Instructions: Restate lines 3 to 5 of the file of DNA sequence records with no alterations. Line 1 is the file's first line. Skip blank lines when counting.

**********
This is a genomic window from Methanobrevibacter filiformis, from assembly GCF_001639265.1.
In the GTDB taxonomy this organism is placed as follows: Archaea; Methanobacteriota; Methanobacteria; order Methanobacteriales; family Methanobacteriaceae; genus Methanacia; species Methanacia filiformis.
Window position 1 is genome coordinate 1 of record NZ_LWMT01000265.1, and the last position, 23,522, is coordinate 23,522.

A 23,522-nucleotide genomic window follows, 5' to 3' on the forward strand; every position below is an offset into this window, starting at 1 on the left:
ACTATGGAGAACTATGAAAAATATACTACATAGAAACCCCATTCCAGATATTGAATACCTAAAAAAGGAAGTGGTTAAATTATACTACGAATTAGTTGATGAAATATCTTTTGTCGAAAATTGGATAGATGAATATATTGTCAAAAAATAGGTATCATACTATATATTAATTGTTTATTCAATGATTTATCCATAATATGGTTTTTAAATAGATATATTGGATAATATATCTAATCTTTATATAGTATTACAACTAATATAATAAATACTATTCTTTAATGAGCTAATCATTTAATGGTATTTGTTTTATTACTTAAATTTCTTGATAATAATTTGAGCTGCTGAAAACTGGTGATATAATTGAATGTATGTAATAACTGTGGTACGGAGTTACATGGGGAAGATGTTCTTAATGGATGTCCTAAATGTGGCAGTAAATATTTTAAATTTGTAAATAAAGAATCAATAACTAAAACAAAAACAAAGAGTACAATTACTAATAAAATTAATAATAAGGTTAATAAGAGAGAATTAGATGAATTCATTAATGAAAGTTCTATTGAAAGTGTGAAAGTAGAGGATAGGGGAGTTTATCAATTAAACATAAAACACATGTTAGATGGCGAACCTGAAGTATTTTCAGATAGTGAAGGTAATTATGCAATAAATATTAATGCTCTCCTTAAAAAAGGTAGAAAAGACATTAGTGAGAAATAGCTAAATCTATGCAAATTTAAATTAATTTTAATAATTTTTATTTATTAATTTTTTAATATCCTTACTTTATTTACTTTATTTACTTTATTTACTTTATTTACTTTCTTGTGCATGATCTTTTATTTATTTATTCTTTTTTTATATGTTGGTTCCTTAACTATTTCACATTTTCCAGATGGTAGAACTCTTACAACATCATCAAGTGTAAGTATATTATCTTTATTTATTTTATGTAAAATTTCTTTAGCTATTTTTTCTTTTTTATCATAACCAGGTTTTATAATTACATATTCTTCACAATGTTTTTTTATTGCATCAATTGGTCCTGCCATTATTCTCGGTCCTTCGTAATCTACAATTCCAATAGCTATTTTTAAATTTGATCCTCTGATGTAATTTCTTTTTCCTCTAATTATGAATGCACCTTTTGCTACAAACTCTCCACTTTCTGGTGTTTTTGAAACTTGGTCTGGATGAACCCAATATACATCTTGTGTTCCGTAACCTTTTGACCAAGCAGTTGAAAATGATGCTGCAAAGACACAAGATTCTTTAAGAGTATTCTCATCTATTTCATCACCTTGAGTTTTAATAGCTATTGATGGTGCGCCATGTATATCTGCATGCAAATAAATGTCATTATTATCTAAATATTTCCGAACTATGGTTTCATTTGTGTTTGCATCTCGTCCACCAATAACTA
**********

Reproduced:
Window position 1 is genome coordinate 1 of record NZ_LWMT01000265.1, and the last position, 23,522, is coordinate 23,522.

A 23,522-nucleotide genomic window follows, 5' to 3' on the forward strand; every position below is an offset into this window, starting at 1 on the left:
ACTATGGAGAACTATGAAAAATATACTACATAGAAACCCCATTCCAGATATTGAATACCTAAAAAAGGAAGTGGTTAAATTATACTACGAATTAGTTGATGAAATATCTTTTGTCGAAAATTGGATAGATGAATATATTGTCAAAAAATAGGTATCATACTATATATTAATTGTTTATTCAATGATTTATCCATAATATGGTTTTTAAATAGATATATTGGATAATATATCTAATCTTTATATAGTATTACAACTAATATAATAAATACTATTCTTTAATGAGCTAATCATTTAATGGTATTTGTTTTATTACTTAAATTTCTTGATAATAATTTGAGCTGCTGAAAACTGGTGATATAATTGAATGTATGTAATAACTGTGGTACGGAGTTACATGGGGAAGATGTTCTTAATGGATGTCCTAAATGTGGCAGTAAATATTTTAAATTTGTAAATAAAGAATCAATAACTAAAACAAAAACAAAGAGTACAATTACTAATAAAATTAATAATAAGGTTAATAAGAGAGAATTAGATGAATTCATTAATGAAAGTTCTATTGAAAGTGTGAAAGTAGAGGATAGGGGAGTTTATCAATTAAACATAAAACACATGTTAGATGGCGAACCTGAAGTATTTTCAGATAGTGAAGGTAATTATGCAATAAATATTAATGCTCTCCTTAAAAAAGGTAGAAAAGACATTAGTGAGAAATAGCTAAATCTATGCAAATTTAAATTAATTTTAATAATTTTTATTTATTAATTTTTTAATATCCTTACTTTATTTACTTTATTTACTTTATTTACTTTATTTACTTTCTTGTGCATGATCTTTTATTTATTTATTCTTTTTTTATATGTTGGTTCCTTAACTATTTCACATTTTCCAGATGGTAGAACTCTTACAACATCATCAAGTGTAAGTATATTATCTTTATTTATTTTATGTAAAATTTCTTTAGCTATTTTTTCTTTTTTATCATAACCAGGTTTTATAATTACATATTCTTCACAATGTTTTTTTATTGCATCAATTGGTCCTGCCATTATTCTCGGTCCTTCGTAATCTACAATTCCAATAGCTATTTTTAAATTTGATCCTCTGATGTAATTTCTTTTTCCTCTAATTATGAATGCACCTTTTGCTACAAACTCTCCACTTTCTGGTGTTTTTGAAACTTGGTCTGGATGAACCCAATATACATCTTGTGTTCCGTAACCTTTTGACCAAGCAGTTGAAAATGATGCTGCAAAGACACAAGATTCTTTAAGAGTATTCTCATCTATTTCATCACCTTGAGTTTTAATAGCTATTGATGGTGCGCCATGTATATCTGCATGCAAATAAATGTCATTATTATCTAAATATTTCCGAACTATGGTTTCATTTGTGTTTGCATCTCGTCCACCAATAACTA